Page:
Gypsy Moth

The 2009 Gypsy Moth Program in Byram Township

New Jersey Department of Agriculture (NJDOA) has the statutory responsibility and authority to control gypsy moth outbreaks in the state. All spraying for gypsy moths, except what is done by a property owner on their own property, is regulated by the NJDOA.

Last year after a lull of several years, several Byram Township communities experienced a gypsy moth infestation and brought the situation to the attention of township officials. An infestation resulting in defoliation has actually got to occur before the municipality can ask the NJDOA to act. Thankfully, trees can withstand a couple of years of defoliation before succumbing.

In order for the NJDOA to act, an on-site survey of egg masses has to be conducted and a minimum of 500 egg masses have to be observed on at least 50 contiguous acres of forest.

In the fall of 2008, the NJDOA ground survey was conducted and the minimum infestation was found on 69 acres in Forest Lakes, 41 acres in Lake Lackawanna and 62 acres in West Brookwood. In addition, portions of Cranberry Lake/Allamuchy Mountain State Park also showed infestation.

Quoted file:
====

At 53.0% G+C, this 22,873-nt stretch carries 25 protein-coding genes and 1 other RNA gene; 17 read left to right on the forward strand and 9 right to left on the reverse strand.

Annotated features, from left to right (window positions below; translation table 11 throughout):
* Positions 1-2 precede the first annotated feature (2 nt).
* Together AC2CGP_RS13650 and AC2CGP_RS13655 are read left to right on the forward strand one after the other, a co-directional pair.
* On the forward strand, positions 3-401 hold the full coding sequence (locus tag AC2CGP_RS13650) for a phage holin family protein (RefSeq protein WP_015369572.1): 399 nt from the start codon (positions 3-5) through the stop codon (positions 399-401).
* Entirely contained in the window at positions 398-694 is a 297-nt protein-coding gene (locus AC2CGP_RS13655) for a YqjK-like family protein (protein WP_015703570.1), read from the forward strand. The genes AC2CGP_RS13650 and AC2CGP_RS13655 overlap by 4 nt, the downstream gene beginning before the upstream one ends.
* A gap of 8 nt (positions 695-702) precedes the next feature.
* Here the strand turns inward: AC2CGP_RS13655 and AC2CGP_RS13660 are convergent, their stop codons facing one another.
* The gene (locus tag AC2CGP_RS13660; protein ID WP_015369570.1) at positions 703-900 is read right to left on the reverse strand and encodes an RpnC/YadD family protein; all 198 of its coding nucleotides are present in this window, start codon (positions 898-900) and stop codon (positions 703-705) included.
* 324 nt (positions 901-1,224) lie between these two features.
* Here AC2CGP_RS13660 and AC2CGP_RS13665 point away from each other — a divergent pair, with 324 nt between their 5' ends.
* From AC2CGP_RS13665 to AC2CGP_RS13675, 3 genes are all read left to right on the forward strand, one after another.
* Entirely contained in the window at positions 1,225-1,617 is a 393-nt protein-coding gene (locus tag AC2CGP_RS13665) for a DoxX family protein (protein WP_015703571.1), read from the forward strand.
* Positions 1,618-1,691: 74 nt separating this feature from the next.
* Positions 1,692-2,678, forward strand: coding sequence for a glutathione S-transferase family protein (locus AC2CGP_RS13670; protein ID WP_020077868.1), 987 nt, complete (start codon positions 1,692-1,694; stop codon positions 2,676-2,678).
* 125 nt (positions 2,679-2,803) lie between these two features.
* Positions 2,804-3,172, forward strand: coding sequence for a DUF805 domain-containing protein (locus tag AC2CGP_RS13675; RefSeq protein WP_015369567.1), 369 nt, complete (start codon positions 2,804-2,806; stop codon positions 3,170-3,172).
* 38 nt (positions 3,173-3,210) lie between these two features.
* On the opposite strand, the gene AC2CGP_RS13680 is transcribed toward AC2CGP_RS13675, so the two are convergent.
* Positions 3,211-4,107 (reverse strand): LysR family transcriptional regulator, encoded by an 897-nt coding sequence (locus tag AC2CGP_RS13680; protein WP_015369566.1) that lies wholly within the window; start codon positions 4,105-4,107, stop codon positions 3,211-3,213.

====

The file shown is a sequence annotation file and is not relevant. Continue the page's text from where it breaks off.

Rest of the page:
At the recommendation of the Environmental Commission and the township manager, the Byram Township Council has approved a 2009 budget line item for $10,400 to participate in the aerial spraying of the affected areas in May just after the leaves appear.

The actual aerial spraying will be done with notice to the above mentioned areas. New Jersey uses B.t. (Bacillus thuringiensis) which is a bacterium that kills the gypsy moths on ingestion.

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In years past when there was the threat of an outbreak of gypsy moth, neighborhoods that didn’t meet the 500 masses/50 acres pooled their own resources and hired a local tree service to spray their own properties. When done that way, it was done at a nominal cost per property owner.

The bottom line is that the New Jersey Department of Agriculture cannot get federal funding for aerial spraying unless the 500/50 is observed on a survey and that can only occur AFTER a defoliation has been experienced.

Please keep the township informed this summer if you experience a gypsy moth outbreak so the survey process can go forward this fall.

Lake Lackawanna

photo by Joyce Bambach